Mathematics Stack Exchange is a question and answer site for people studying math at any level and professionals in related fields. Join them; it only takes a minute:

Sign up
Here's how it works:
  1. Anybody can ask a question
  2. Anybody can answer
  3. The best answers are voted up and rise to the top

Let $X$ be Banach and let $B(x,\varepsilon)$ be the closed ball of radius $\varepsilon>0$ around $x\in X$ and consider the sequence $$f_{n;x}(y)= \begin{cases} 1-n\cdot d(yB(x,\varepsilon)), & (1-n\cdot d(y,B(x,\varepsilon)))\ge0\\ 0, &\text{elsewhere}. \end{cases} $$ for $y\in X$ and $n=1,2,\ldots$ and where $d(y,B(x,\varepsilon))=\inf\{\parallel y-z\parallel\colon z\in B(x,\varepsilon)\}$. The pointwise limit of this sequence is the characteristic function on $B(x,\varepsilon)$.

Let $BC(X)$ denote the space of closed and bounded subset of $X$, then the map $$f\colon X\to BC(X): x\mapsto B(x,\varepsilon)$$ is continuous for the Hausdorff metric $d_H$ . And for $A\in BC(X)$ fixed, the map $$g_A\colon BC(X)\to\mathbb{R}: B\mapsto\delta(A,B),$$ is 1-Lipschitz, where $\delta(A,B)=\sup_{a\in A}\inf_{b\in B}\parallel a-b \parallel$.

Is there somebody who knows how to prove the following:

Let $\{x_n: n=1,2,\ldots\}$ be a convergent sequence in $X$ with limit $x_0$, then $f_{n,x_j}\to f_{n,x_0}$ pointwise as $j\to\infty$.

My main goal is to show that the map $p\colon X\to\mathbb{R}:x\mapsto\mu(B(x,\varepsilon))$ is Borel measurable for any (not necessarily finite or positive) Borel measure $\mu$ on $X$. If I would be able to prove $f_{n,x_j}\to f_{n,x_0}$, then I'm done.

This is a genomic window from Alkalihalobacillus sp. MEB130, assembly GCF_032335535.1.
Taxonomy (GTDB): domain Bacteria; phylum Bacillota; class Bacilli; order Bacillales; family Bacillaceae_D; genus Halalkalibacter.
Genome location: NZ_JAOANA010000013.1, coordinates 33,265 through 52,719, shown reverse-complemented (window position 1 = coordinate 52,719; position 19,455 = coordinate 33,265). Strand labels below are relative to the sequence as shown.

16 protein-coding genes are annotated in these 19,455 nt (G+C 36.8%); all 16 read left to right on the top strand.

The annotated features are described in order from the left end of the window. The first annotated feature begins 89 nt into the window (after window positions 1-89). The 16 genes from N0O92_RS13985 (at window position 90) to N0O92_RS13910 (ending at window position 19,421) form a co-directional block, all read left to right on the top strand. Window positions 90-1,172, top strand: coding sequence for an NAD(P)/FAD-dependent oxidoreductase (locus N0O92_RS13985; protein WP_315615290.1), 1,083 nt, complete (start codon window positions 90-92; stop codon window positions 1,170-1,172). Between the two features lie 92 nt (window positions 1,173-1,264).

share|cite|improve this question

Assume first that $y\in B(x_0,\varepsilon)$. Then $f_{n,x_0}(y)=1$. If $y\in B(x_j,\varepsilon)$, then $f_{n,x_j}(y)=1$. Otherwise, let $t=\varepsilon/d(y,x_j)<1$. Then $y_j=x_j+t(y-x_j)\in B(x_j,\varepsilon)$, since \begin{eqnarray} d(y_j,x_j)=d(x_j+t(y-x_j), x_j)&=&\|t(y-x_j)\|=t\|y-x_j\|=\varepsilon. \end{eqnarray} Then (note that below we use in a critical way that the distance is given by a norm) \begin{eqnarray} d(y,B(x_j,\varepsilon))+\varepsilon&\leq& d(y,y_j)+\varepsilon=d(y,y_j)+d(y_j,x_j)=\|(1-t)(y-x_j)\|+\|t(y-x_j)\|\\ &=&(1-t)\|y-x_j\|+t\|y-x_j\|=\|y-x_j\|\leq\|y-x_0\|+\|x_0-x_j\|\\ &\leq&\varepsilon+\|x_0-x_j\|, \end{eqnarray} so $$ d(y,B(x_j,\varepsilon))\leq\|x_0-x_j\|. $$ For $j$ big enough, $\|x_0-x_j\|\leq 1/n$, and so $$ f_{n,x_j}(y)=1-n\,d(y,B(x_j,\varepsilon))\geq1-n\|x_0-x_j\|\xrightarrow{j\to\infty}1. $$

The other case to consider is when $y\not\in B(x_0,\varepsilon)$. Then $f_{n,x_0}(y)=0$, and $d(y,x_0)>\varepsilon$. Then there exists $\delta>0$ such that $d(y,x_0)>\varepsilon+\delta$, and $$ d(y,x_j)\geq d(y,x_0)-d(x_0,x_j)>\varepsilon+\delta-d(x_0,x_j). $$ So, for $j$ big enough, we get $d(y,x_j)>\varepsilon$, i.e. $y\not\in B(x_j,\varepsilon)$ and $f_{n,x_j}(y)=0$.

share|cite|improve this answer

Your Answer

 
discard

By posting your answer, you agree to the privacy policy and terms of service.

Not the answer you're looking for? Browse other questions tagged or ask your own question.